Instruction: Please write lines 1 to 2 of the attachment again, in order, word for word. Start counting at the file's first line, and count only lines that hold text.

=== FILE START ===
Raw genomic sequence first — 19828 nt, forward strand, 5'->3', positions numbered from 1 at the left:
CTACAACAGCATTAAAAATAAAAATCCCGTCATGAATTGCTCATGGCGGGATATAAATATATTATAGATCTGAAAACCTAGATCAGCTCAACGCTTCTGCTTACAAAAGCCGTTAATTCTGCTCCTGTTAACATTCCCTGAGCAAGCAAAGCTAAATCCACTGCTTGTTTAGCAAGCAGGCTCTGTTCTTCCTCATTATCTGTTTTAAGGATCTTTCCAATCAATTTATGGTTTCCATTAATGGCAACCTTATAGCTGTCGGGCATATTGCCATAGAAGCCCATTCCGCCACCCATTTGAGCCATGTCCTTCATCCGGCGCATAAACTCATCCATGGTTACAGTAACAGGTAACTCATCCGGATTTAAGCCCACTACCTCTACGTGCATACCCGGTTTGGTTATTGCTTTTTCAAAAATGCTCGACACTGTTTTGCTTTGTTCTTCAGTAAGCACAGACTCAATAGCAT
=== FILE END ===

Raw genomic sequence first — 19828 nt, forward strand, 5'->3', positions numbered from 1 at the left:
CTACAACAGCATTAAAAATAAAAATCCCGTCATGAATTGCTCATGGCGGGATATAAATATATTATAGATCTGAAAACCTAGATCAGCTCAACGCTTCTGCTTACAAAAGCCGTTAATTCTGCTCCTGTTAACATTCCCTGAGCAAGCAAAGCTAAATCCACTGCTTGTTTAGCAAGCAGGCTCTGTTCTTCCTCATTATCTGTTTTAAGGATCTTTCCAATCAATTTATGGTTTCCATTAATGGCAACCTTATAGCTGTCGGGCATATTGCCATAGAAGCCCATTCCGCCACCCATTTGAGCCATGTCCTTCATCCGGCGCATAAACTCATCCATGGTTACAGTAACAGGTAACTCATCCGGATTTAAGCCCACTACCTCTACGTGCATACCCGGTTTGGTTATTGCTTTTTCAAAAATGCTCGACACTGTTTTGCTTTGTTCTTCAGTAAGCACAGACTCAATAGCAT